In what has triggered a collective gasp from the legions of PS4 owners, Sony has given a huge hint that they may be gearing their latest console for backwards compatibility with their PlayStation 2 library. This comes as a surprise as the systems creators and marketers have made it clear that backwards compatibility was not a planned feature for the PS4, which was rather disheartening to hear after Sony’s previous (yet somewhat limited) efforts to make the PS3 backwards compatible through both on-board hardware and then software emulation. This surprising revelation has revitalized interest in the chance of once again enjoying what is Sony’s largest and most critically acclaimed library of games.
Though Sony has all but confirmed BC with the system when a company representative had shared “We are working on utilizing PS2 emulation technology to bring PS2 games forward to the current generation,” with WIRED via email, the initial revelation of this upcoming feature was discovered almost by accident. Gamers who had purchased the Star Wars: Battlefront PS4 Bundle found that the additional games that had come with the system (Super Star Wars, Star Wars: Racer Revenge, Star Wars: Jedi Starfighter, and Star Wars: Bounty Hunter ) were not remasters or ports, but were emulated. This was evidenced by how the games prompters players for PS2 memory cards and the removal of “jaggies” and upgraded resolutions. The best feature was the graphical overhaul, similar to what the PS3 did for PS1 titles as the system contained PSX hardware. The games even had trophy support, despite running on proprietary emulation software.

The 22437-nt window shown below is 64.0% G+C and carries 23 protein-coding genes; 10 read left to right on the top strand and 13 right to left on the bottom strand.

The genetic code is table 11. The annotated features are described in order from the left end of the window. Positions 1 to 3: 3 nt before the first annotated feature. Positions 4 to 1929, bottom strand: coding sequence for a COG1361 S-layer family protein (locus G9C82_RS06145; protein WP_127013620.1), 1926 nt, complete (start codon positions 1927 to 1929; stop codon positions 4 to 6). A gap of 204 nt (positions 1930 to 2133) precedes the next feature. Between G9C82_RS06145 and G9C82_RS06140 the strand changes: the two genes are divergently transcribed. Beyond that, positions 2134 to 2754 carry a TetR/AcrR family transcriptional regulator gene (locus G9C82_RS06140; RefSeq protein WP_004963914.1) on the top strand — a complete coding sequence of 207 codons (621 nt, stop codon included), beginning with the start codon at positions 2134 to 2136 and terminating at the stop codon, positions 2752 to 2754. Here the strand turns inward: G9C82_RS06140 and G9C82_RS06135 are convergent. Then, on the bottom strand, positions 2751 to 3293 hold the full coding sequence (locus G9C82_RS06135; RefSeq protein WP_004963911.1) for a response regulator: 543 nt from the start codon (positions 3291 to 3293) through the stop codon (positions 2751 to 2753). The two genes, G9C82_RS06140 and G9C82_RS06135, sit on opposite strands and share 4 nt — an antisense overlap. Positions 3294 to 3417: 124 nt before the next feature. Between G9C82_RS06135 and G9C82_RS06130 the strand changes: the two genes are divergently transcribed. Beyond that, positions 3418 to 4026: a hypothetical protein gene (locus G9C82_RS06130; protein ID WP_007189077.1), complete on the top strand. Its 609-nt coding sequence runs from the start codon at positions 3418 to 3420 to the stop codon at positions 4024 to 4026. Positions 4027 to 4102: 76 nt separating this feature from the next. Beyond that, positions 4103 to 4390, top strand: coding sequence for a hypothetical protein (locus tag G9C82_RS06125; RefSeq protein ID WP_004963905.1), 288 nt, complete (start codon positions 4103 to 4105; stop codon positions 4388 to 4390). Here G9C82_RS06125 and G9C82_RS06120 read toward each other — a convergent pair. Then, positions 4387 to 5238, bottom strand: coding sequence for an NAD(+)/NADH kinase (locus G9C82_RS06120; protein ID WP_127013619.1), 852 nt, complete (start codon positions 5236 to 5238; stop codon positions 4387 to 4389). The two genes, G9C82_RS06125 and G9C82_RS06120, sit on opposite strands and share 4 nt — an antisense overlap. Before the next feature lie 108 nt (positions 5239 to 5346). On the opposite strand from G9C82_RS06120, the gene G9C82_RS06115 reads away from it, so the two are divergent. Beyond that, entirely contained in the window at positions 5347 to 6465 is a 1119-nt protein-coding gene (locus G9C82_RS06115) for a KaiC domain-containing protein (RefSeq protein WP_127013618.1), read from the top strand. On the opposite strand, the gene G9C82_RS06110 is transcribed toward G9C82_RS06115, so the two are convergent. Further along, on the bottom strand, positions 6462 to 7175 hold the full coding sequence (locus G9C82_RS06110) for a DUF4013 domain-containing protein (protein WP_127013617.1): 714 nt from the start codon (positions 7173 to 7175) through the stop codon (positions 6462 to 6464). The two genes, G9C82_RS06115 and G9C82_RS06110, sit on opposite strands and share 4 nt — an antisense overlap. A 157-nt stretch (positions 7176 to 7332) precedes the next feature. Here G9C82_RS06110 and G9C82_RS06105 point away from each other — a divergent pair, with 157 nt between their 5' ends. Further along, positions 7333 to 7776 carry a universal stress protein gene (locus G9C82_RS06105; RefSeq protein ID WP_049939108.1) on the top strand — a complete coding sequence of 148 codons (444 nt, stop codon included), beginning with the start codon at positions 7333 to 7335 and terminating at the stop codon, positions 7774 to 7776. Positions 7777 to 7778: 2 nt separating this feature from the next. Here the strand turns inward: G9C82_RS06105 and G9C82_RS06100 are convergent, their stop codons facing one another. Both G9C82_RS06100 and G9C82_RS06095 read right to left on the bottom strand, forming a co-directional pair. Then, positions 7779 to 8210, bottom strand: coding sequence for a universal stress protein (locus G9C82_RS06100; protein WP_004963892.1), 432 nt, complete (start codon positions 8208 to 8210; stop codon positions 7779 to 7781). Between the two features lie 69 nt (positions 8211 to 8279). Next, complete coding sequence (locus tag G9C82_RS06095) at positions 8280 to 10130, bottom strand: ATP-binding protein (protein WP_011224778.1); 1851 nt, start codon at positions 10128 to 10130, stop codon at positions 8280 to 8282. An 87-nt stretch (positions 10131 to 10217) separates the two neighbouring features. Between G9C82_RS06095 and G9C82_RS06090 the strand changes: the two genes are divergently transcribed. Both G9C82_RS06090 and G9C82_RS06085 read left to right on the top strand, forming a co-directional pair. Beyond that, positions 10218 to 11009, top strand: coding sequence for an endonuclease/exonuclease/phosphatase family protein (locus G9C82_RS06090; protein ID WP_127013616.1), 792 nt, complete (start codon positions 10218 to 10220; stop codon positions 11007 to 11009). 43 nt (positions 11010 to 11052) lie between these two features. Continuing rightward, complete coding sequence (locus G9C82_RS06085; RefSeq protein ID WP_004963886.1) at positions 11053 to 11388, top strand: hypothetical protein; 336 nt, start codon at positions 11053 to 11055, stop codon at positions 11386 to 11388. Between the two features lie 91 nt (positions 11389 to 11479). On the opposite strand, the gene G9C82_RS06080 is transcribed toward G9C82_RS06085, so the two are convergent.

The clear benefit to this is providing a substantial boost to the young systems library, as the PS2 library is packed full of stellar titles that defined the sixth generation of video game consoles. Though the system itself is home to a host of A-list, exclusive titles, Sony would be hard pressed to push that the system can also play games from their substantially less expensive PS2 library, as the games are still readily available with many titles garnering a cult following. A move such as this would deal a blow to the budding market for remasters, as re-releasing games with updated visuals and additional content has become the norm with franchises that saw fortune on the PS2 and now PS3. There are also a few PS2 games on Sony’s PlayStation Now streaming service, but those are remasters and not ports of the original PS2 games.
How far this will go is still up to speculation. Given that software emulation is Sony’s course of action, backwards comparability may just be the re-release of several PS2 titles on the PlayStation Store, generating a profit from games that no longer generate revenue from physical disc sales. The ideal choice for gamers would be the ability to run PS2 games right off the disc with the system, adding to the library and possibly generating more sales of the system. All in all, it looks like Sony has listened to their fan base and is making good on their commitment to give their customers what they ask for.